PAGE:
Political punditry does not age well. It has been nearly two years since the last presidential election, and political pollsters, pundits, critics, and self-named experts are still convalescing. Everyone is re-thinking their political messaging. This up-and-coming linguistic innovation is largely reactionary to the shortcomings of establishment fortune-tellers, and possibly signals a shift for political audiences— based on age and income.
GOTV and Voting Restrictions
Thanks to the access of information that the internet has provided, political discussions have become more readily accessible to everyday people regardless of income, space, age, and even interest. However, this ease of access has also made information necessary for voting impractical to find. This, along with the many voting restrictions passed by states, can make even the most efficient political messaging to GOTV campaigns meaningless. Voting restrictions imposed by red legislatures along with weak political messaging from blue ones make political engagement all the more difficult.
Projects During My Fellowship
Here at Phone2Action, we seek to drive action. Our partners do too. At its core, that is mostly what politics is: who can drive the highest volume of action? The “Who” in this case, is only a form following the function of “How,” and the how is through messaging. This summer, I’ve had the joy of following different congressional campaigns throughout the primaries. I focused on messaging, relevance, social media presence, and even color schemes for the sake of finding patterns of action that could be presented to our partners as effective strategies for driving action on a specific issue. In attempting to facilitate advocate engagement, my projects centered a lot around gathering information necessary for an everyday person to become a regular voter. This includes decluttering and separating registration deadlines, locations, times, and restrictions.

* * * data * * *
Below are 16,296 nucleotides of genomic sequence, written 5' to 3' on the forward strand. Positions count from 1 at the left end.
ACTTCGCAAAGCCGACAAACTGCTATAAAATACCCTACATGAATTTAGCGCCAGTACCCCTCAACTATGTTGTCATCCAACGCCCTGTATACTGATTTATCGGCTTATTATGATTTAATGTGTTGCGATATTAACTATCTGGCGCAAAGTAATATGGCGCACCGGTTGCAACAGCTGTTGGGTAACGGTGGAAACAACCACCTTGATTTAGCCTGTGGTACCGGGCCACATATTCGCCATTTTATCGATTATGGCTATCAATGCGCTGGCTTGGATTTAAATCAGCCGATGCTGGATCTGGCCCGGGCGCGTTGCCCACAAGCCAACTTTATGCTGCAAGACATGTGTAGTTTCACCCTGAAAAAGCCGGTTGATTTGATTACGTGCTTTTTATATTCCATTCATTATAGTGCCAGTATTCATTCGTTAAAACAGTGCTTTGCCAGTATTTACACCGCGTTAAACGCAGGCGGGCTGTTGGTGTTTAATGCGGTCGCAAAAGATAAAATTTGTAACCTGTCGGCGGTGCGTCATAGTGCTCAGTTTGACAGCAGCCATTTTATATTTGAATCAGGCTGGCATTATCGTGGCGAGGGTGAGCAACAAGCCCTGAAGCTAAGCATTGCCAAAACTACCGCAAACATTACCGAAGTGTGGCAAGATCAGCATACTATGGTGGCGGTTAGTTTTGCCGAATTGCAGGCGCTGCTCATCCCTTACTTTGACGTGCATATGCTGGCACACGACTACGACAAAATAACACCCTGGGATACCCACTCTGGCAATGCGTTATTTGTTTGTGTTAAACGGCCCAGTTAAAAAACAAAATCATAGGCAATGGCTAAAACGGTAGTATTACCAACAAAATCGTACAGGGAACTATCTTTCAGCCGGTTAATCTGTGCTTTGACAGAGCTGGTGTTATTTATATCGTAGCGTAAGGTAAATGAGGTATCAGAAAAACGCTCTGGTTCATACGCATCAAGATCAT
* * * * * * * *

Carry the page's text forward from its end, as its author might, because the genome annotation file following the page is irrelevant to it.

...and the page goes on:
The result is mostly a collection of tweets and quotes that resonate with political audiences along with spreadsheets that simplify the process of becoming a propensity voter. The most effective, action-driven messaging was brief, contextualized, timely, and personally relevant to the audience it was targeted to.
Political Lessons Learned
Take Hillary Clinton’s July response to James Comey’s use of a personal email account for official business: “but my emails”. This 3 word tweet earned her nearly 700,000 likes. In itself, the phrase has no meaning and it is completely dependent on the immediate context in which it was used. It is humorous, somewhat vague, but relevant, poignant and effective.
In Parkland, Florida, student activists leading the March for Our Lives movement used simple price tags to highlight the amount of money that is given by lobbyists to Florida politicians. By themselves, they have no meaning. The numbers are not in themselves a complete thought, or even a sentence. It is context that gives those numbers power. Very soon after that, students from all over the country began to measure out the monetary value of the gun lobby to the kids in schools. No more were they emotional children. With data, they were activists with a plan.
As it goes with most things in America, young people are defining the present of effective messaging. Messaging that drives action for young people are single verb phrases, dependent clauses, numbers, self-deprecating humor, and short-phrased responses to criticism. The pattern, through the eyes of a 20 year old aspiring political hack, is effectively “bottom-line” messaging. It is not always a clear message, but it is short, direct, and possibly up for interpretation. TL;DR – context is king.
About the Author
Azhalia Leal is a 2018 Civic Tech Fellow, and a third year University Student in Dallas, Texas. Her path to advocacy around social issues began with her role as the Director of the Central American Minor Program with Refugee Services of Texas. From that role, Immigration Policy as well as Latino Politics have been the main interest and focus of Azhalia leadership efforts. In the future, Azhalia hopes to be admitted to and graduate from law school for the purposes of working in a Congressional office.
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